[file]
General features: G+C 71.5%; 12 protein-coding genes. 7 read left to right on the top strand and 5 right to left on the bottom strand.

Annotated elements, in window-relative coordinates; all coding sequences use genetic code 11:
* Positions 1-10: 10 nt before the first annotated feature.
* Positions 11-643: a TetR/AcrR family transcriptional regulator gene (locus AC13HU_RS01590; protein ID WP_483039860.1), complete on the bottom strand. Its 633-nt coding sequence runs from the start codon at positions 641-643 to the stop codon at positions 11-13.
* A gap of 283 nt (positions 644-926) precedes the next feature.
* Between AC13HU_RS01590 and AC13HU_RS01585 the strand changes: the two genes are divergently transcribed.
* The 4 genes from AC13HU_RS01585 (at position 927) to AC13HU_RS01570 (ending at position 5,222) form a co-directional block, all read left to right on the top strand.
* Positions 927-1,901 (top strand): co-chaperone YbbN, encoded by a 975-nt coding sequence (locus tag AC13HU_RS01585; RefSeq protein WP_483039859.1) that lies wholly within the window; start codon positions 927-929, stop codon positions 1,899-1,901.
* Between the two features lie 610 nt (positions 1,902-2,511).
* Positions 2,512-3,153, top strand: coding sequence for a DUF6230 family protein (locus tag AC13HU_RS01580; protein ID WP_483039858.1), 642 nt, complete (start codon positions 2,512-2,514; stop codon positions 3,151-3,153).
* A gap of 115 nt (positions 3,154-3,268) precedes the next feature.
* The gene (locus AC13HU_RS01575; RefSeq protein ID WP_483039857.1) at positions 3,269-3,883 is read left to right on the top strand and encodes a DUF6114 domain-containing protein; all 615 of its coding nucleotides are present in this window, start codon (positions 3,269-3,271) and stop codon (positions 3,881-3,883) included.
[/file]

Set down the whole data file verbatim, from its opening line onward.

General features: G+C 71.5%; 12 protein-coding genes. 7 read left to right on the top strand and 5 right to left on the bottom strand.

Annotated elements, in window-relative coordinates; all coding sequences use genetic code 11:
* Positions 1-10: 10 nt before the first annotated feature.
* Positions 11-643: a TetR/AcrR family transcriptional regulator gene (locus AC13HU_RS01590; protein ID WP_483039860.1), complete on the bottom strand. Its 633-nt coding sequence runs from the start codon at positions 641-643 to the stop codon at positions 11-13.
* A gap of 283 nt (positions 644-926) precedes the next feature.
* Between AC13HU_RS01590 and AC13HU_RS01585 the strand changes: the two genes are divergently transcribed.
* The 4 genes from AC13HU_RS01585 (at position 927) to AC13HU_RS01570 (ending at position 5,222) form a co-directional block, all read left to right on the top strand.
* Positions 927-1,901 (top strand): co-chaperone YbbN, encoded by a 975-nt coding sequence (locus tag AC13HU_RS01585; RefSeq protein WP_483039859.1) that lies wholly within the window; start codon positions 927-929, stop codon positions 1,899-1,901.
* Between the two features lie 610 nt (positions 1,902-2,511).
* Positions 2,512-3,153, top strand: coding sequence for a DUF6230 family protein (locus tag AC13HU_RS01580; protein ID WP_483039858.1), 642 nt, complete (start codon positions 2,512-2,514; stop codon positions 3,151-3,153).
* A gap of 115 nt (positions 3,154-3,268) precedes the next feature.
* The gene (locus AC13HU_RS01575; RefSeq protein ID WP_483039857.1) at positions 3,269-3,883 is read left to right on the top strand and encodes a DUF6114 domain-containing protein; all 615 of its coding nucleotides are present in this window, start codon (positions 3,269-3,271) and stop codon (positions 3,881-3,883) included.